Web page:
To build a personal leadership plan requires not only self assessment, but the knowledge of what makes a good leader. Leaders should inspire and motivate and should encourage others to contribute, to develop and learn, to be innovative, and to be creative. Leaders should serve as role models through their ethical behavior and their personal involvement in planning, communications, coaching, development of future leaders, and staff recognition. As role models, they can reinforce ethics, values, and expectations while building leadership, commitment, and initiative throughout any organization.
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Trust in the workplace is essential in considering moral and ethical consequences of decisions, championing new possibilities and outcomes, and generating alignment about share purposes. In past work environments, trust and privacy were essential parts of the job. Patient information is handled very carefully and you have to have a great respect for privacy in order to handle people’s most intimate information. You also have to have good judgment when working with patients on what you can disclose and what needs to remain undisclosed. In order to have this level of responsibility with patient information, my supervisors had to trust me implicitly. I gained that trust by proving myself ethical and trustworthy time and again. I also excel at being able to do a job or complete a project that is assigned to me, without much management or supervision. My past supervisors have always trusted me to get the job done and within the limits set for the project.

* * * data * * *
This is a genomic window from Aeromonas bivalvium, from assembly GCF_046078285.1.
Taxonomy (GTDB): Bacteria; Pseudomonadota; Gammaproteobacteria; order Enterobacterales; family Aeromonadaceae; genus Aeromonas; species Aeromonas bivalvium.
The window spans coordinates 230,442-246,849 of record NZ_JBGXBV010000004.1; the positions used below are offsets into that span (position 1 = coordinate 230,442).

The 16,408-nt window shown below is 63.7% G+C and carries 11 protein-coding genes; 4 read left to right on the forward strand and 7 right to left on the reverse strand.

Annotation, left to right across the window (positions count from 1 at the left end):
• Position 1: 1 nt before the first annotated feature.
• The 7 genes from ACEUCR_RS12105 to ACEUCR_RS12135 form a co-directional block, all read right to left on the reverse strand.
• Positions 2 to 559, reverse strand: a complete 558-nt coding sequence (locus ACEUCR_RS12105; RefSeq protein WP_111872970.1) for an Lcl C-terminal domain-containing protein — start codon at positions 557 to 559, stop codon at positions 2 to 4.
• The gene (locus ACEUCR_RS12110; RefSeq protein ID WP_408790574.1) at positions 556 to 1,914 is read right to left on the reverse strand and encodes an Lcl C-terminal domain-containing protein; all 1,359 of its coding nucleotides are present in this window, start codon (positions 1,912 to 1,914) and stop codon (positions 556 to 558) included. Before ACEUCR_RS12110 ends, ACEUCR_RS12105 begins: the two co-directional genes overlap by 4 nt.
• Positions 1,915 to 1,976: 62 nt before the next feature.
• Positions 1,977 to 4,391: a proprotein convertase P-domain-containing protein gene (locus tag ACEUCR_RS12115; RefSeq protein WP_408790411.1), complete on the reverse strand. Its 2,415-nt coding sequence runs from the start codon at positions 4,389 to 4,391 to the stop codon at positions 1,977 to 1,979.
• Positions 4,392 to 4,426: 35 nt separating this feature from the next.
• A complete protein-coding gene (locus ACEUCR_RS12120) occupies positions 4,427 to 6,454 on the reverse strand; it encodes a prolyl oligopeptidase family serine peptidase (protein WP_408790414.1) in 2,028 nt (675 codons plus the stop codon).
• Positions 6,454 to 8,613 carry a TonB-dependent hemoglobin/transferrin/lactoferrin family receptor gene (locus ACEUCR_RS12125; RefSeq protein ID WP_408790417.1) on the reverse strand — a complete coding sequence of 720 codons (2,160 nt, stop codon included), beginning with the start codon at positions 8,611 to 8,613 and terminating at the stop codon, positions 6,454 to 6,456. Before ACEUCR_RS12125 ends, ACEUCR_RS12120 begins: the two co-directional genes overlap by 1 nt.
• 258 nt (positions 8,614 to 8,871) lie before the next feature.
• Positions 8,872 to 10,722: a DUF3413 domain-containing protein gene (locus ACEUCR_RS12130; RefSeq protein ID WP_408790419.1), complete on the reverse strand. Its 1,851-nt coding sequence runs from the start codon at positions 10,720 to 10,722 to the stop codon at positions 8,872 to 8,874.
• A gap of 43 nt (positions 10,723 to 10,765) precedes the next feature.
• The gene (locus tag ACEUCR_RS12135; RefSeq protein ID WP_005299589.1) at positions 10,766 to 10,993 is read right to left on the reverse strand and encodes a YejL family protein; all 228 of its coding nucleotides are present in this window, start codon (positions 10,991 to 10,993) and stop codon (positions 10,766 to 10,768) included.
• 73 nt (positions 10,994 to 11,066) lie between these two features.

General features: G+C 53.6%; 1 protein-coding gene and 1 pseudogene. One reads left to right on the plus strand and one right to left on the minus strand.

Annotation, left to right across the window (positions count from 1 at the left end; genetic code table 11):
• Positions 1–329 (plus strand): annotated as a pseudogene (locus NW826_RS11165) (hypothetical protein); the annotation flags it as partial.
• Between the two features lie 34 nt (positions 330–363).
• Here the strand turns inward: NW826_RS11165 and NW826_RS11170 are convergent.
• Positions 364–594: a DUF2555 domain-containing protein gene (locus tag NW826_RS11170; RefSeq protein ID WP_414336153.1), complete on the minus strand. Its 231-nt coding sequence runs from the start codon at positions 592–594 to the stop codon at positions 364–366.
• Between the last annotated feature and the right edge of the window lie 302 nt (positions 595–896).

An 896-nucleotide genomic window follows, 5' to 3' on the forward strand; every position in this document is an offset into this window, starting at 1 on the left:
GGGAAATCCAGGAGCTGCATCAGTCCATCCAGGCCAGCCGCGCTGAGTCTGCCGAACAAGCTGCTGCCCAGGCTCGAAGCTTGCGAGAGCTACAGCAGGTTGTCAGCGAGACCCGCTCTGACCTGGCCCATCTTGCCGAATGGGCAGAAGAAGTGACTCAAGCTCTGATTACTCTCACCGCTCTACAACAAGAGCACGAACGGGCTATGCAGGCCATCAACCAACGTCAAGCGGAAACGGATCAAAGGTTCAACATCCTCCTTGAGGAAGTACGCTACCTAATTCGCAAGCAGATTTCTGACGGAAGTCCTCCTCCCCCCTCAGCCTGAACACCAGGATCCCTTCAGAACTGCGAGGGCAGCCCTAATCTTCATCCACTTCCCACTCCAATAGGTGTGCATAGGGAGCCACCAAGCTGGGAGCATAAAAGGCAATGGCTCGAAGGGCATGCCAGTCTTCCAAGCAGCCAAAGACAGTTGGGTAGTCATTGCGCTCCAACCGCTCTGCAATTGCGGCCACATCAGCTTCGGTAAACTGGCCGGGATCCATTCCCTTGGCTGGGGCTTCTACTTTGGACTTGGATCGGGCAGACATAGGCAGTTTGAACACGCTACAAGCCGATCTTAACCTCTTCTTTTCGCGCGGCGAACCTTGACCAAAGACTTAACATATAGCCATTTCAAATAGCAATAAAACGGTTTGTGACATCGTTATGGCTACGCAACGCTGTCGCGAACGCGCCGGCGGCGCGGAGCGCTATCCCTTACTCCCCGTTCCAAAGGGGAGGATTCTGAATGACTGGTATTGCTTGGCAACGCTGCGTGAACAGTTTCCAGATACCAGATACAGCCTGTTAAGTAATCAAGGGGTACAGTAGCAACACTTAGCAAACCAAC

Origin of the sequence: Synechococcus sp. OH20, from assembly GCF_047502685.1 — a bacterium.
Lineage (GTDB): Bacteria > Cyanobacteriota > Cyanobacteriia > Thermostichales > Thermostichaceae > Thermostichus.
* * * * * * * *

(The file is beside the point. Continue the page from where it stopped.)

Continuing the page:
I tie these two competencies together, because I think that they are both so closely related for me. I am not skilled at persuasion and I have a fear of conflict. I give advice when asked, but I rarely stand my ground to persuade my audience of my stand when I’m being opposed. Excellent influencing skills require a healthy combination of interpersonal, communication, presentation and assertiveness techniques. Where I fall down the most in these skills for influence is in assertiveness, which ties into my lack of conflict management skills. I tend to avoid conflict as much as I can (as most people do), but when it is unavoidable, I generally do not stand up for myself, I get tongue tied, and think of all the right things to say AFTER the conflict is over. I handle difficult people based on their hierarchy in the company. For instance, a difficult boss I would just say yes sir/ma’am and keep my opinions to myself. A difficult coworker, I would approach as nicely as I could and ask how we might be able to work a difference out. However, if that coworker is very difficult or a bully (and I have run across many bullies), I just leave what ever issue is alone and move on, ultimately, not influencing anyone. I think there are a great many things I can do to resolve these to issues for myself:
Though I have managed people, I have not had the opportunity to directly develop others abilities other than when there is a problem. I do not think I lack the ability, or even have a problem with developing others; it has just been a lack of opportunity that has left me without this skill. However, developing people requires the influence of those people, and that is an area I must develop as well in conjunction with learning the skills to develop others, so consequently, some of the strategies for “Influencing others” is necessary. Developing people, whether by training, coaching, teaching or mentoring them is a trait of a good leader; no one can achieve organizational goals alone. Leaders develop people in order to build a stronger team which in turn creates organizational is effectiveness. In order for me to do this.
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